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Why enterprises need data encryption in the cloud

There are many risks associated with data sharing across devices and services, which is why using data encryption in the cloud is so important.

In everyday life, we use a lot of data. Some is sensitive, and some isn't, but in order to ensure data is secure, it must be encrypted. When data is shared with another person, organization or business, it's important not to send it unencrypted because a malicious attacker can view and modify it in transit. This tip discusses how organizations use data in everyday life, which security dangers are possible when storing unencrypted data on different devices and in some services, and how to mitigate the risks by using encryption in the cloud.

The dangers of online and offline data storage

Data needs to be properly encrypted when stored on various devices and used in services, but it's even more important to do so when it's stored to the cloud, since such data can be accessed from anywhere.

There are a variety of dangers involved in storing unencrypted data on different devices, as well as using unencrypted data in some services.

  • USB drives: An easy way to transfer data between two computers is to store it on a USB drive. If the USB drive is lost or stolen in transit, an attacker can access everything on it. Like transferring data over a network, the data stored on a USB drive has to be properly encrypted using protocols like HTTPS or SSH.
  • Hard drives: Data stored on a hard drive is accessible by an attacker if she is able to steal the hard drive. Usually hard drives in work PCs are safe, since they are locked in an office, but they are still accessible to burglars who may steal the whole PC. The risk is somewhat greater when it comes to a lost or stolen laptop. In such circumstances, all the data on the laptop hard drive is accessible by connecting to the hard drive and opening the files. The fact that the system -- be it Linux, Windows or something else -- is password-protected doesn't necessarily stop the attacker from getting access to the data, as this level of protection can be easily bypassed.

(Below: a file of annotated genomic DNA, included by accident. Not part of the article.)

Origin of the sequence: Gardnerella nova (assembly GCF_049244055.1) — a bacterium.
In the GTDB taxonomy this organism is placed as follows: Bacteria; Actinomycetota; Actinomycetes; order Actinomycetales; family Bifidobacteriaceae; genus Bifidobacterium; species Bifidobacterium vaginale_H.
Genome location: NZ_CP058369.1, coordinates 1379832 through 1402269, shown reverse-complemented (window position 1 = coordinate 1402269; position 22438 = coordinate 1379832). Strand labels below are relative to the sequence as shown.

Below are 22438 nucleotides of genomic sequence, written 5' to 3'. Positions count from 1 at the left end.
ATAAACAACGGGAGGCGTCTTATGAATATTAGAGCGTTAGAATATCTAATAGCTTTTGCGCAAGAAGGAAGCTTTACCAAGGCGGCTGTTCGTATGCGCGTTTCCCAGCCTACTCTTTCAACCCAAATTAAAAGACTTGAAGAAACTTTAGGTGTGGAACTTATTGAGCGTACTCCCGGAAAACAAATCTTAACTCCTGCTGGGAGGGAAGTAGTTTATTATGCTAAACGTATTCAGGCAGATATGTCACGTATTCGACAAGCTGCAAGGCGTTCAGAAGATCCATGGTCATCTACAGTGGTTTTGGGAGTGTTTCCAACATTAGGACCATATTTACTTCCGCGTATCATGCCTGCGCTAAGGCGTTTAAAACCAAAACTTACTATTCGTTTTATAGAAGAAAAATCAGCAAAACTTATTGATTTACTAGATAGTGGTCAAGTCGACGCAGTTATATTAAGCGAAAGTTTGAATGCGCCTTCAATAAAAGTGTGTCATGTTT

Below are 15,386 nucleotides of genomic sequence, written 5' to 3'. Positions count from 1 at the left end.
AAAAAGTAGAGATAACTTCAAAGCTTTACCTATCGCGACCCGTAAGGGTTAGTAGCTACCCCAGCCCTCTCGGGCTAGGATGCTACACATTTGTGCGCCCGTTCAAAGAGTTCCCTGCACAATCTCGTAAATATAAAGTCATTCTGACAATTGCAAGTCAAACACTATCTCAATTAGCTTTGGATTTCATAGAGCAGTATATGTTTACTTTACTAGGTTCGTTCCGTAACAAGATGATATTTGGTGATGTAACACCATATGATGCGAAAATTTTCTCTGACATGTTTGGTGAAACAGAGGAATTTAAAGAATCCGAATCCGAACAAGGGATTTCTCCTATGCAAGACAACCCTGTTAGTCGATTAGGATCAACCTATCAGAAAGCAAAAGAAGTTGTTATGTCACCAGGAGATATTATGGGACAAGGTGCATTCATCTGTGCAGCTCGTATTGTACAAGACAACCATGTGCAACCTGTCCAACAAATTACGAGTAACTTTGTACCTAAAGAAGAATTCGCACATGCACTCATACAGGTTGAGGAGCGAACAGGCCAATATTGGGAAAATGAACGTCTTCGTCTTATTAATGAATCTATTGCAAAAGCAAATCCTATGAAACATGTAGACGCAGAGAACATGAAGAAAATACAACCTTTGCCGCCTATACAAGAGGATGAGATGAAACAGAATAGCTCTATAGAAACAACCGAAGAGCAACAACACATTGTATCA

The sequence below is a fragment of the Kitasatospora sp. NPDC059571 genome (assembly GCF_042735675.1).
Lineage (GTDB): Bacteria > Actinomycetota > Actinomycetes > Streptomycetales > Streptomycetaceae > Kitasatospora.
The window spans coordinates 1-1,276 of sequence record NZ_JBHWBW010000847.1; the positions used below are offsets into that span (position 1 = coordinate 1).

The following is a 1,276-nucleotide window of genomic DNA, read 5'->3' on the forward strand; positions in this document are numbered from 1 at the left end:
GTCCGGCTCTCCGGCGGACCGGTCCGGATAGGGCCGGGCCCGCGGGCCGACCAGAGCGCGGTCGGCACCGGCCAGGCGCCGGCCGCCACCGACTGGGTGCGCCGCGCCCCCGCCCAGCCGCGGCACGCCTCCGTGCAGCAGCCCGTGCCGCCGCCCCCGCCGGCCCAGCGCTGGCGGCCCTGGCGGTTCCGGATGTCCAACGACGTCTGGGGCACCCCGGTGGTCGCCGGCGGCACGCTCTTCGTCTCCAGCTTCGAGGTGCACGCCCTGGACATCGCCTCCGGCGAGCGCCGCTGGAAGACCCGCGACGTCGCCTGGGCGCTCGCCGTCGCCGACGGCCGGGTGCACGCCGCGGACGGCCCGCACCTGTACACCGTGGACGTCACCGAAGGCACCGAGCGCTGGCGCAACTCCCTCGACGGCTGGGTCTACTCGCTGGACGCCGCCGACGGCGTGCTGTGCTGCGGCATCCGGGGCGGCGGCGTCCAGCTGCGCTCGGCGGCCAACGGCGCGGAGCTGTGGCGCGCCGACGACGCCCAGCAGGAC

• Cloud file synchronization: Cloud synchronization is used to back up files on a hard drive in case the hard drive fails or if the user wants to have the files accessible from anywhere with an Internet connection. Commonly used cloud synchronization services include Google Drive, Dropbox, SugarSync and Amazon Cloud Drive. Depending on the service, the files synchronized to the cloud might not be encrypted when stored. In these cases, the attacker may be able to steal the data from the cloud service itself, which is accessible from anywhere there's an Internet connection.
  • Cloud SQL databases: Various cloud applications use back-end SQL databases for storage. Usually the data stored in a SQL database is not encrypted, but it includes sensitive information for the application, like usernames and passwords. There are many different providers that offer remote SQL databases that may be used by applications to save the data to and load the data from. Since the stored data is not encrypted, an attacker who accesses the database can steal the data directly.